A couple of weeks ago, a Google Earth image was posted to Facebook with a caption that read: “How can we get to 100% of the ground in 20 years?”.
It was a question that a lot of people had asked.
And, indeed, this is something that’s been a big problem for the country for decades.
According to the Bureau of Meteorology (BOM), the number of people who die from falling trees has risen steadily from the 1950s through to the present.
It is now about one-fifth the rate of people dying from falling objects, and in 2015, there were 1.2 million tree falls across the country, and the number was forecast to rise to 1.6 million in 2020.
This has been happening for a long time, and even though it has been a bit of a shock to many, it’s also a problem that’s now hitting home.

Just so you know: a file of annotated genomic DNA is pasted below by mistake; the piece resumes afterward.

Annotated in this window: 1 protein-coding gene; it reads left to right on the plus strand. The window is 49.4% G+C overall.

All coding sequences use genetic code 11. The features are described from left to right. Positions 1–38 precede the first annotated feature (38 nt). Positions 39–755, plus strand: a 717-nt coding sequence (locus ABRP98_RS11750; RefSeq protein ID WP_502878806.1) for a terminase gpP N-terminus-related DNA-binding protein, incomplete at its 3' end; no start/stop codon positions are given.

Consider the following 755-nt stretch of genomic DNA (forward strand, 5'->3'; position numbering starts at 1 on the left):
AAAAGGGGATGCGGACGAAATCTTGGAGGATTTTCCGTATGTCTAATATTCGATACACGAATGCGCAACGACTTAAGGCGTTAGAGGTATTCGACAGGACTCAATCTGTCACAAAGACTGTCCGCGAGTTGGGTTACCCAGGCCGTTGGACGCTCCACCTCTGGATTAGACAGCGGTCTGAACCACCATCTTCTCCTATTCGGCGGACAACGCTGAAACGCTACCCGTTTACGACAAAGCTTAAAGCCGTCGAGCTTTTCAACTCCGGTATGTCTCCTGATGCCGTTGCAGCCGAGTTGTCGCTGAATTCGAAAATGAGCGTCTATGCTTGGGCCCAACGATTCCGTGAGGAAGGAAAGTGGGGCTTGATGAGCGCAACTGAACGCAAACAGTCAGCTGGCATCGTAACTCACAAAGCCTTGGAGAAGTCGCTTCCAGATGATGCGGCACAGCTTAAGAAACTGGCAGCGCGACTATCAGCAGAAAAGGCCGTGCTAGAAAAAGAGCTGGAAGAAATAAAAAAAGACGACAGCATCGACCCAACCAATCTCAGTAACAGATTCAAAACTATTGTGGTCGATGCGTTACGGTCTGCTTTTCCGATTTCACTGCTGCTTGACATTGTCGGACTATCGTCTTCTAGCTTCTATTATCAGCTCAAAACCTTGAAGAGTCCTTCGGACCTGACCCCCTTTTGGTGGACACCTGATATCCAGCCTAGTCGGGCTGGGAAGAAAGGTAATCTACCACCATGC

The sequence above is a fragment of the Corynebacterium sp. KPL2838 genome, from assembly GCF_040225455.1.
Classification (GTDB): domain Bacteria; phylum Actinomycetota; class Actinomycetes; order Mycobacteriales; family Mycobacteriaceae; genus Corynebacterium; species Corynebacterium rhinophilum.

As I write this article, I am still in the midst of getting my licence, and will be going to the Forestry Commission of NSW (FCNS) next month for the first time.
It’s been quite a trip and I’m sure it will be a bit easier now than it was back then.
I’ve written about the issues with falling trees before, so I’ll save you a little time, but one thing I think a lot people will agree on is that trees are not the answer.
We are a country that likes to think that our environment is a beautiful, orderly place, but what we really need to do is get to grips with the issues that we have with the trees, and with the way we use them.
In the end, the answer lies in the forest.
It doesn’t just mean clearing away the brush and scrub.
It means moving away from big areas of scrub that are so important to the health of our forests that we should also look at the bigger picture and try to think about how we can better manage the land and make it healthier.
And for that, I’m going to need a lot more time, a lot fewer trees and a lot less brush.